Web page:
Alison: Yes.

Parinita: Versus female fandom which is transforming the canon because –

Alison: Yes.

Parinita: Often women are dissatisfied by the lack of nuanced and complex representations of their identities!

Alison: I love that! Because that was another – you know when I first joined fandom, I was in my 20s and had a really, really bad experience of it. There was so much gatekeeping around you know these kind of almost like these sphinx’s riddles that you had to answer before you were allowed in through the door.

Parinita: [laughs]

Alison: Of the pub or wherever the meeting was. And it was sort of testing – this idea of testing. It’s not enough that you say I like Batman. You have to know the number of the comics, that which number of the comics did The Joker first appear in. Or where was King Tut from. And it is so frustrating. It’s a bit like some of those trading card things. It’s got to be one-upmanship.

Parinita: Yeah.

Alison: I think around my women and nonbinary friends, conversations are not all about one-upmanship and about knowing the sort of niche bits of knowledge.

Parinita: Yeah just loving the thing is enough. Just being passionate about it. And you know –

Alison: Yeah.

Parinita: Just being excited about talking to somebody about a thing that you love, that’s enough. You don’t have to prove that you’re a real fan or you’re a proper fan.

Alison: You’re sharing your connection to it. And that’s so important. Which is where the transformative fandom comes from. Because I think women and queer and nonbinary people and trans people have always had to find the back door into the thing they loved. If you’re watching Star Trek for example which is where, of course, transformative fandom many would say started.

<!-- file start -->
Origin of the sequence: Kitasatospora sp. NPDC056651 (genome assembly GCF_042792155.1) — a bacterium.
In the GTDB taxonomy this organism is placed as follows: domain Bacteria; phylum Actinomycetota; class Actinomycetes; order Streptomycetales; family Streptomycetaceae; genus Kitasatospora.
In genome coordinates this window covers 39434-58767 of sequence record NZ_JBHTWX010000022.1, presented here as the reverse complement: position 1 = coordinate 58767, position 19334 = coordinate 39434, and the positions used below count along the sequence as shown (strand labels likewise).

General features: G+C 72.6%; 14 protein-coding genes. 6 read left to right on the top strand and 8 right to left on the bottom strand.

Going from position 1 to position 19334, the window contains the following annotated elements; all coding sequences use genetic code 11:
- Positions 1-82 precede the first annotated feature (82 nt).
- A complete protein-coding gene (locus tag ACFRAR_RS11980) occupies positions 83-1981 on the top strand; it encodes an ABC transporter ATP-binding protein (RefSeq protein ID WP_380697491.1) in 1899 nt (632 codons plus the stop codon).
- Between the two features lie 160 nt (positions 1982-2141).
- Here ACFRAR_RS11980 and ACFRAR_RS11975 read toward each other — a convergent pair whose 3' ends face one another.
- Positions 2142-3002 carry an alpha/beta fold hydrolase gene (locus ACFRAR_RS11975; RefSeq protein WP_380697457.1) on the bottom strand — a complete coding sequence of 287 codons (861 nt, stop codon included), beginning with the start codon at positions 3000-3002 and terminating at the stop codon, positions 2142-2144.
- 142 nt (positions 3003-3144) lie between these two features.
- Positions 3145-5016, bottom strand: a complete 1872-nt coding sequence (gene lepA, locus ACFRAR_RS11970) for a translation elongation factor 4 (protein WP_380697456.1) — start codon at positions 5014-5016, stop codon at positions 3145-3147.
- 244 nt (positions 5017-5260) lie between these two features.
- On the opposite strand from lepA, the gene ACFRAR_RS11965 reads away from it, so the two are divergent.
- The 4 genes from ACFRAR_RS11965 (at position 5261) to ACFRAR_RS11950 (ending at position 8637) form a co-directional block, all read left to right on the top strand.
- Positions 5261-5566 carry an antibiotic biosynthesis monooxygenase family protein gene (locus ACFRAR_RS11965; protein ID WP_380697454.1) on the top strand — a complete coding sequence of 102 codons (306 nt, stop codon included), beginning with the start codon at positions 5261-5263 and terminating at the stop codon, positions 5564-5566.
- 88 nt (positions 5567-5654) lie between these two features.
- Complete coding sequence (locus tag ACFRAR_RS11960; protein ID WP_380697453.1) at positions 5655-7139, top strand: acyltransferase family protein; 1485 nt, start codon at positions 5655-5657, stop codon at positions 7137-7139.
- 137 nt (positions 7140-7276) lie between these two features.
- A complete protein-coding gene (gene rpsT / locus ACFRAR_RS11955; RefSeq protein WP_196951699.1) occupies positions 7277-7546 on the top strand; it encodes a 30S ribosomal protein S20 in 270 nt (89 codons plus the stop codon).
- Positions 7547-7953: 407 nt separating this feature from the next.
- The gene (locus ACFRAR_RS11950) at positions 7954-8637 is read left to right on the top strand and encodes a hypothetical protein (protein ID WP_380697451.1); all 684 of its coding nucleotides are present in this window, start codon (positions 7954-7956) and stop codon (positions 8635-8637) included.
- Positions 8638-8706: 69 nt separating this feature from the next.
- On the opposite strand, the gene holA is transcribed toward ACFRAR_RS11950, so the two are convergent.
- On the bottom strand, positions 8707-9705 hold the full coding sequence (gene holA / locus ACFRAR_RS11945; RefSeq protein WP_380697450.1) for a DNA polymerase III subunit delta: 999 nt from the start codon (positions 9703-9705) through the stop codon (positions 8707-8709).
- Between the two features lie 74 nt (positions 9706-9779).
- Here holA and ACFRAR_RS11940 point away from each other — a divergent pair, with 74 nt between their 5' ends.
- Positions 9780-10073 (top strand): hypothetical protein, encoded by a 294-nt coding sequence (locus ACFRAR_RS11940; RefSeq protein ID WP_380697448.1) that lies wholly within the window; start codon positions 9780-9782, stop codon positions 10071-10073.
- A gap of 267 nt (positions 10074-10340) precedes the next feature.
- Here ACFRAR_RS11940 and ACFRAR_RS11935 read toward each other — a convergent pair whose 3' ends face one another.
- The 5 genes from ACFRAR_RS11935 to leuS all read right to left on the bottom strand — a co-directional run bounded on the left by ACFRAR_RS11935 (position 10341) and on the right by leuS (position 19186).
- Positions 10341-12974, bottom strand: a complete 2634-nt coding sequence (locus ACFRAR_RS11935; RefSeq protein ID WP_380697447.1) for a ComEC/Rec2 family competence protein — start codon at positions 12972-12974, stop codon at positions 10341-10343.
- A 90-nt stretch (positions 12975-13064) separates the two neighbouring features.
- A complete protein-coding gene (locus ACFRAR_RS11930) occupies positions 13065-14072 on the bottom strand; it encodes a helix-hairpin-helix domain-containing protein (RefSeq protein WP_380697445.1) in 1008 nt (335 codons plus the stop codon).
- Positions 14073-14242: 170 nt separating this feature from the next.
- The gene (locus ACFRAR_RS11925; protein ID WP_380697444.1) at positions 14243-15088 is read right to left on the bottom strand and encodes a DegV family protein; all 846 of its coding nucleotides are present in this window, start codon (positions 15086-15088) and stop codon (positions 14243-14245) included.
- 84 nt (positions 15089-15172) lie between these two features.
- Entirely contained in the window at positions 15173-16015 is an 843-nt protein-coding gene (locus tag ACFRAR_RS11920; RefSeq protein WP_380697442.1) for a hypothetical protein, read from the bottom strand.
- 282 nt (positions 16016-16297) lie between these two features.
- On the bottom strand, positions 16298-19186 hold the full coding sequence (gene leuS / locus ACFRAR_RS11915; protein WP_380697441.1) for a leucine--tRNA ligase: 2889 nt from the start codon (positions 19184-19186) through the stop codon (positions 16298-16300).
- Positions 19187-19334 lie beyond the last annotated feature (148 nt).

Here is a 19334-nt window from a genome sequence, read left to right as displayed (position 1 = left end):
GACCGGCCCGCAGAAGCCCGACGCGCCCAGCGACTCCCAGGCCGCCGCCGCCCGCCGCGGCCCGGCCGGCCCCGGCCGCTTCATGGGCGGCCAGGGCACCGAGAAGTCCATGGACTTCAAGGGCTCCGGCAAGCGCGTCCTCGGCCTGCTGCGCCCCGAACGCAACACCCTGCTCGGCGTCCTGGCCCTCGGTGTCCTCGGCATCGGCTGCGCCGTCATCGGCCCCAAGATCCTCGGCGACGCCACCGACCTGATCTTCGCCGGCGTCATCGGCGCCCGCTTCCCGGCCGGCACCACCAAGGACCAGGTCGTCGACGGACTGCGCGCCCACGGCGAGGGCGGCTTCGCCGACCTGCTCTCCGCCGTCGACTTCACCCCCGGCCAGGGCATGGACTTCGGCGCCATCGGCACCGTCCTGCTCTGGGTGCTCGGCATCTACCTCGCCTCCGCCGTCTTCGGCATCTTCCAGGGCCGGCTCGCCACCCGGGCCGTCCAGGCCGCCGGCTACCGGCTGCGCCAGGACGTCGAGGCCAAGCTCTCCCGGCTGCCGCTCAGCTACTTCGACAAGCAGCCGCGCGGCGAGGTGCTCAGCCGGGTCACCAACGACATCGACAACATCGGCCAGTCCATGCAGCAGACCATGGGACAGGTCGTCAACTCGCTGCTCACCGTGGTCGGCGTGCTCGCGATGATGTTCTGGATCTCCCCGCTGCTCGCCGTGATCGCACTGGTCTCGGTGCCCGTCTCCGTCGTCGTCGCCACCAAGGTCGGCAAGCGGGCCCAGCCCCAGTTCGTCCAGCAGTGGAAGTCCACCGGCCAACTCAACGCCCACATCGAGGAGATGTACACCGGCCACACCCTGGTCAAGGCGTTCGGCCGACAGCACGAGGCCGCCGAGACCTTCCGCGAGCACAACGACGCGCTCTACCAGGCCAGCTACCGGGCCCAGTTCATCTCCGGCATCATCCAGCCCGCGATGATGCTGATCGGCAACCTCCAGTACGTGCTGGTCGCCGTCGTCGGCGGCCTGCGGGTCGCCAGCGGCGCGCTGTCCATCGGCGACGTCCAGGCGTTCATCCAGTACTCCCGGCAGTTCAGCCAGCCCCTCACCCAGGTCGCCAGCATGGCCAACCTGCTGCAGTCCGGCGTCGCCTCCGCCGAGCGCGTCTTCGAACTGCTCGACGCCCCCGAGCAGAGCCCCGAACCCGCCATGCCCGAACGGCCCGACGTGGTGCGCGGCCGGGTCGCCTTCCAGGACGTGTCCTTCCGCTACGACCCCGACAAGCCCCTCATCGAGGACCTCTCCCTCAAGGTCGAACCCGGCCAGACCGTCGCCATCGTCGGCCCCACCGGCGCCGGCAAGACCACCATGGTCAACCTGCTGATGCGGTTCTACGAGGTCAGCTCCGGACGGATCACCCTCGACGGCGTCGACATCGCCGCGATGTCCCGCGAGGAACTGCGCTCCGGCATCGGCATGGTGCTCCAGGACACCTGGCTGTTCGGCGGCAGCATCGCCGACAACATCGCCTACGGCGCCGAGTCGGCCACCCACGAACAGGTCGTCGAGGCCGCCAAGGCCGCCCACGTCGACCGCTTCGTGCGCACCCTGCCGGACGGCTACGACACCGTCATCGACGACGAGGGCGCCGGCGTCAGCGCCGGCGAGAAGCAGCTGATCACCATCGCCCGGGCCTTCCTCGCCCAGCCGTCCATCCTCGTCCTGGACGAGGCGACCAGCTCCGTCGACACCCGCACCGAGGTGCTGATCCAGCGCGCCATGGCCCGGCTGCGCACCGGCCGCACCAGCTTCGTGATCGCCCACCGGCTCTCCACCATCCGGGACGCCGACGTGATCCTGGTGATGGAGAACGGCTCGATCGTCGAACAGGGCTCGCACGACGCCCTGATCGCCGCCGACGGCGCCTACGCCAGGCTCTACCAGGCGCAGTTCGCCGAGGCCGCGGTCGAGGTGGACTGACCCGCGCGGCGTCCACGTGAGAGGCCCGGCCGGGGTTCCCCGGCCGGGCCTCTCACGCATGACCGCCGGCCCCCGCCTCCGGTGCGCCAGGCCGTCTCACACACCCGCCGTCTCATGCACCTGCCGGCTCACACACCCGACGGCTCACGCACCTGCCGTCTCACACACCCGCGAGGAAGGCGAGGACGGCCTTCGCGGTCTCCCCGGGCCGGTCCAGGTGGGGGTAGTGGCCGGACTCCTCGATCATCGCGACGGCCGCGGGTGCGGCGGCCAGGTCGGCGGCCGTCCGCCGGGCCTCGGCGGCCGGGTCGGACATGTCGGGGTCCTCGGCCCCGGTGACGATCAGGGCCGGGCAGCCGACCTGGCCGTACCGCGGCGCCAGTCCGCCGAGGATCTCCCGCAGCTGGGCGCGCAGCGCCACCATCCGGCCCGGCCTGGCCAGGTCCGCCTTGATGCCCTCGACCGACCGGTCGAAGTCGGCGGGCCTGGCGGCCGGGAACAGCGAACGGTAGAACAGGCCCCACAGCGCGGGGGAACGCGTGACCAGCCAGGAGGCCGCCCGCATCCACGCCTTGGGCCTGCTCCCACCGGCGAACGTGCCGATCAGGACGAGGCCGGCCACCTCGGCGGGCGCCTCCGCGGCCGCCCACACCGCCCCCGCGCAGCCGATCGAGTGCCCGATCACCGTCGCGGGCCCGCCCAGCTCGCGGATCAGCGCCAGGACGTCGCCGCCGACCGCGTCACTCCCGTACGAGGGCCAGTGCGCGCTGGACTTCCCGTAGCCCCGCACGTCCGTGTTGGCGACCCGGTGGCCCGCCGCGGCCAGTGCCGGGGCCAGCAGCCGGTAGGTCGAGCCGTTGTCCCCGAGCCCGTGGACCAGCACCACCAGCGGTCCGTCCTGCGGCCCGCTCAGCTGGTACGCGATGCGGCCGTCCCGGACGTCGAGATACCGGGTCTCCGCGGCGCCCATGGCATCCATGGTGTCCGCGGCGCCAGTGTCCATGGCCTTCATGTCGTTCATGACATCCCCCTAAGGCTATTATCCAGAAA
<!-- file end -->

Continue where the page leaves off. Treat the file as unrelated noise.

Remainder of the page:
Parinita: Um hmm.

Alison: It’s a very male-dominated space. So you have to find your way into it. And I did love original Star Trek but my Star Trek enjoyment from fandom came through much more Deep Space Nine where it was a much more wider variety of people. And the person I saw in Doctor Who fandom was always the companion.

Parinita: Yeah.

Alison: And my Doctor was Tom Baker. And my companion was Sarah Jane Smith. Who was a brilliant character. You know she’s feminist, she’s not there just to scream and fall over. She was the person that often suggested different ideas to the Doctor. And different ways of looking at things to the Doctor. And I loved Sarah Jane. And it was really through her that I became a Doctor Who fan. I mean I was watching Doctor Who when I was six-seven-eight. You know I was a very small child. And –

Parinita: Yeah.

Alison: Sarah Jane has always been the person who stayed with me.

Parinita: That’s why I’m so excited that Jodie is now the Doctor.

Alison: Yes!

Parinita: Because my Doctor Who journey started with New Who. So I only started with Christopher Eccleston. And I loved it. But I loved it in a way that I didn’t really see myself in it.

Alison: Yeah.

Parinita: Even when there were the companions and things. I was just like oh yeah this is fun, this is an adventure. But ever since Jodie’s run, I’ve noticed that there’s this sort of very deliberate increase in the diversity. Just even casual diversity as well as the companions. And I love Jodie’s interactions as well. I feel like they’re not trying to just make her a man in a woman’s body, you know?

Alison: Yeah!

Parinita: She’s emotional and enthusiastic and has relationships and it’s – I identify so much with her and with the companions and just with the stories now that she is my Doctor even though I love all the Doctors that I’ve met. But she is definitely my Doctor.

Alison: Yeah. I loved Rose when New Who started. But actually Donna was –